Monday, May 2, 2016

Mary and May Crowning, Growing up Irish Catholic by Bridget Mary Meehan and Joan Chittister

Thoughts on Mary: Bridget Mary Meehan: "May Processions and Growing up Irish Catholic"



May and May processions brings back many happy memories of growing up Catholic that I cherish to this day!

When I was a small child our family lived in a grey cottage across from the Erikna River in Coolkerry, near Rathdowney, County Laois. 

I can still picture our family gathered around the  fire in the hearth praying the rosary.  

Mary, mother of Jesus has always felt like a close family member. Like my mother, Bridie, all we had to do is call her name and she was there for us.  

After emigrating to the United States, my brothers, Patrick, Sean and I attended St. Thomas More Catholic School in Arlington, VA.  

I am sure some of you who grew up Catholic remember May as the month of Mary and in Catholic Schools that meant May procession.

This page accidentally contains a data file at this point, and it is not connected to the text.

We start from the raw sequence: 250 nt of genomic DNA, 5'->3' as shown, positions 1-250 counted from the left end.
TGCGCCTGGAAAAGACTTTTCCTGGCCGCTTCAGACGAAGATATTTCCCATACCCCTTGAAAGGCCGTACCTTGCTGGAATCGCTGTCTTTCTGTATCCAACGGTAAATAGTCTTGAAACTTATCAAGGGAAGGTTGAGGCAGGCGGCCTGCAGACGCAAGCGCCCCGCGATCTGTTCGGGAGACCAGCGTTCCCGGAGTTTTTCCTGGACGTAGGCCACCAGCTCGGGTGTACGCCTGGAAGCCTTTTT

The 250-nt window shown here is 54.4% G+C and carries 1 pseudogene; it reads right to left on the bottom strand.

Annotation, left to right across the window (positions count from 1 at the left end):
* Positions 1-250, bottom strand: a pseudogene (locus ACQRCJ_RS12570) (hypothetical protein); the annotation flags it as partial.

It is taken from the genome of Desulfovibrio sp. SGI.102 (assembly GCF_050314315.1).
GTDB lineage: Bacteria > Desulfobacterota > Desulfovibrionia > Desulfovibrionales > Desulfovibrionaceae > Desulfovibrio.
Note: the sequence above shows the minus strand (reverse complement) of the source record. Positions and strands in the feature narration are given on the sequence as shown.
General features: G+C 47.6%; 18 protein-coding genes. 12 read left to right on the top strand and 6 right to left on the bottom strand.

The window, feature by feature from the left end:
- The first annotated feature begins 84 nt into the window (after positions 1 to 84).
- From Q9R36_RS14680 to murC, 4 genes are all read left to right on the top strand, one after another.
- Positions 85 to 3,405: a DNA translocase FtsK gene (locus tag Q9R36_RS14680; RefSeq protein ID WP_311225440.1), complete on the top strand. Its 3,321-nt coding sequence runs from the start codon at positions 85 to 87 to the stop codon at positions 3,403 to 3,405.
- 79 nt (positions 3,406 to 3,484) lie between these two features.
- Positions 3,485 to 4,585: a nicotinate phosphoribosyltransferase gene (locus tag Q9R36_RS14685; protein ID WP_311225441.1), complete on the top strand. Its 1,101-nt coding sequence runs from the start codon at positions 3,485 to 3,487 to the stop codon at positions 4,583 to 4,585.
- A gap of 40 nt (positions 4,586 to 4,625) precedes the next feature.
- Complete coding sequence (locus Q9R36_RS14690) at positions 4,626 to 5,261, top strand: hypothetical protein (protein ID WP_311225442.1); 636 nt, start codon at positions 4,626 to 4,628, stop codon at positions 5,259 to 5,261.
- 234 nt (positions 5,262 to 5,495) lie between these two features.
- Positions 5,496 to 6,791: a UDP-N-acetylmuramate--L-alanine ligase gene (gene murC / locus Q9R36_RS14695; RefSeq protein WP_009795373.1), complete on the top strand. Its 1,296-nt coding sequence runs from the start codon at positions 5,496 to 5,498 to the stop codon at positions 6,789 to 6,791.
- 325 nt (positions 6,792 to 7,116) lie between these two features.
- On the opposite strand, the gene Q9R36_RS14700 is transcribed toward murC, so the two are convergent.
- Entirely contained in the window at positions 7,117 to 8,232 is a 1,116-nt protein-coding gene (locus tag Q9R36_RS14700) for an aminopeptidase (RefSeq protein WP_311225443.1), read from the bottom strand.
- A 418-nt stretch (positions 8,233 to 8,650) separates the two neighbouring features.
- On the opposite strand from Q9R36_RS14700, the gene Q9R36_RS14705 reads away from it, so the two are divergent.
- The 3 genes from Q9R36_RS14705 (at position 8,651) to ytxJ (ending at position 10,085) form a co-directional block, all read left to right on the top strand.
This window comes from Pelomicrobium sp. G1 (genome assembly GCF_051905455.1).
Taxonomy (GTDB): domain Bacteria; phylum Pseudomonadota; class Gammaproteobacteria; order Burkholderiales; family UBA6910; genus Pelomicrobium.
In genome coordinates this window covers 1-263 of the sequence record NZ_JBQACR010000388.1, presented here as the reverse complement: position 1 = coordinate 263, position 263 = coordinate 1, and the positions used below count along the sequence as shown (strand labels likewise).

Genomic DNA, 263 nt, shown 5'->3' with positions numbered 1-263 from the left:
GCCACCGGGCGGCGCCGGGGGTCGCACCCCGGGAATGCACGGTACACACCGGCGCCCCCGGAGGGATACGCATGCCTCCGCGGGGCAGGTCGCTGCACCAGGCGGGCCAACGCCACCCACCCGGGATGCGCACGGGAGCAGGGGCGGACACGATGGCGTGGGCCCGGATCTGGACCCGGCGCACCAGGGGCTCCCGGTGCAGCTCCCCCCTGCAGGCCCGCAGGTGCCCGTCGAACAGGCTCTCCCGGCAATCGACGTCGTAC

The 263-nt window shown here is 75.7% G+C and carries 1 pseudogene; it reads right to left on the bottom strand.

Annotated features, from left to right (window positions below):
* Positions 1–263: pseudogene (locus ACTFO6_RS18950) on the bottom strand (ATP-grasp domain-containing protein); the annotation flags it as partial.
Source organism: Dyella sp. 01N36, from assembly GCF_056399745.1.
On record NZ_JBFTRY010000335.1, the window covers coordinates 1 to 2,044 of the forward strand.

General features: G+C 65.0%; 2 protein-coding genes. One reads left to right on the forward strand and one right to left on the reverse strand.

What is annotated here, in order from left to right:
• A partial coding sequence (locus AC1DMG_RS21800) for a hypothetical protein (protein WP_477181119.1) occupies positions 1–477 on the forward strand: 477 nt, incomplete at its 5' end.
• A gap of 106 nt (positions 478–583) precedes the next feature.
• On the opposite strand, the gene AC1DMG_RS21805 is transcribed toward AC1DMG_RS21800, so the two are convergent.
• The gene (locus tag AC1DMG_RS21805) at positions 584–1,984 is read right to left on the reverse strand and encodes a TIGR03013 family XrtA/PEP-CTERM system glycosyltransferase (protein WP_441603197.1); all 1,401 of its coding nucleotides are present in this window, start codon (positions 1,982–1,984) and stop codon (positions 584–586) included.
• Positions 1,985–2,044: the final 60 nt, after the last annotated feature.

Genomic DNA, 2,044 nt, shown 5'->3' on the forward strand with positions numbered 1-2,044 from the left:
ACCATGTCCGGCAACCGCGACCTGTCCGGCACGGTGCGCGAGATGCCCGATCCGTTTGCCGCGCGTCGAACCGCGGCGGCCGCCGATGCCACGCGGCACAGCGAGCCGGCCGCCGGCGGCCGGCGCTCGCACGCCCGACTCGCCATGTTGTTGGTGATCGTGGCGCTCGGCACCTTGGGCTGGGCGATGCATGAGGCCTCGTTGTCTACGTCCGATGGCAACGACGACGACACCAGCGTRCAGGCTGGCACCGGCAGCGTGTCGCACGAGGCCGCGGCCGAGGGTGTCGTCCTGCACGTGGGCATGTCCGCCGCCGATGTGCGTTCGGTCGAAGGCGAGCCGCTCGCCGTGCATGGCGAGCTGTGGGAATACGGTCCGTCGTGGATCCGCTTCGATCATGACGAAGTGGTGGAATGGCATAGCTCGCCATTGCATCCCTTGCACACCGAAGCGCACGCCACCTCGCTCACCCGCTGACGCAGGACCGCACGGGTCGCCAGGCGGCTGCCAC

I recall how the nuns would line us up according to size. Then we would practice processing in long straight lines according to grades. On hot afternoons we stood in the parking lot,  the sun beaming on our heads singing  hymns like "O Mary, we crown thee with blossoms today, queen of the angels, queen of the May." The really fun part for me was getting out of class and walking around in a long line, smiling, or making faces at my friends, hoping the nuns didn't catch on!  Then, when the big day arrived for the May crowning,  we sang hymns and prayed our hearts out, as an eight grade girl, usually a tall, pretty girl, placed a bouquet of lovely spring flowers on Mary's head. 

Those were the days, as my Dad, Jack, would say, "a long, long, time ago!" 

I am grateful for these cherished memories of growing up Catholic in the 1950's. I also appreciate the role that Mary played in my evolving consciousness of my call to serve God's people.

After graduating from Bishop Dennis J. OConnell High School in Arlington, VA., I entered the Sister Servants of the Immaculate Heart of Mary at the age of 18. I later left and joined the Sisters for Christian Community.